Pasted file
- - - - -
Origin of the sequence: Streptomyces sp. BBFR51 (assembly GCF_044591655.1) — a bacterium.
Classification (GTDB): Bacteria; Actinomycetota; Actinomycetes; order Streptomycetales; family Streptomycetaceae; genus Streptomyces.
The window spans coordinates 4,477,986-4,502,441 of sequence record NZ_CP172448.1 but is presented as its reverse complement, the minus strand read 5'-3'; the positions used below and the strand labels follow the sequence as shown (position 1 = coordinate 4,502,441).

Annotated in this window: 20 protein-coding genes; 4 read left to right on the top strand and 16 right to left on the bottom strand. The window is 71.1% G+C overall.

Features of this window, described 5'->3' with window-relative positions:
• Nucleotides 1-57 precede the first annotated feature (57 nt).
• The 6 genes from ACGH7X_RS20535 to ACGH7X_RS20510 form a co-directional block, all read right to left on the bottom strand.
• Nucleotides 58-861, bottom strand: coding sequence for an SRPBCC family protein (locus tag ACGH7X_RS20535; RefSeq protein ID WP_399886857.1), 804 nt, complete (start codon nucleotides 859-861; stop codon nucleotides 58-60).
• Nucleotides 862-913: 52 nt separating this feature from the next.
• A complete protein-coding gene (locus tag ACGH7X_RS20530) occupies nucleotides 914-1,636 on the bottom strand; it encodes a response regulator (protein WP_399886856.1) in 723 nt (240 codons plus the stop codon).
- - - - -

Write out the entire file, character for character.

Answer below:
Origin of the sequence: Streptomyces sp. BBFR51 (assembly GCF_044591655.1) — a bacterium.
Classification (GTDB): Bacteria; Actinomycetota; Actinomycetes; order Streptomycetales; family Streptomycetaceae; genus Streptomyces.
The window spans coordinates 4,477,986-4,502,441 of sequence record NZ_CP172448.1 but is presented as its reverse complement, the minus strand read 5'-3'; the positions used below and the strand labels follow the sequence as shown (position 1 = coordinate 4,502,441).

Annotated in this window: 20 protein-coding genes; 4 read left to right on the top strand and 16 right to left on the bottom strand. The window is 71.1% G+C overall.

Features of this window, described 5'->3' with window-relative positions:
• Nucleotides 1-57 precede the first annotated feature (57 nt).
• The 6 genes from ACGH7X_RS20535 to ACGH7X_RS20510 form a co-directional block, all read right to left on the bottom strand.
• Nucleotides 58-861, bottom strand: coding sequence for an SRPBCC family protein (locus tag ACGH7X_RS20535; RefSeq protein ID WP_399886857.1), 804 nt, complete (start codon nucleotides 859-861; stop codon nucleotides 58-60).
• Nucleotides 862-913: 52 nt separating this feature from the next.
• A complete protein-coding gene (locus tag ACGH7X_RS20530) occupies nucleotides 914-1,636 on the bottom strand; it encodes a response regulator (protein WP_399886856.1) in 723 nt (240 codons plus the stop codon).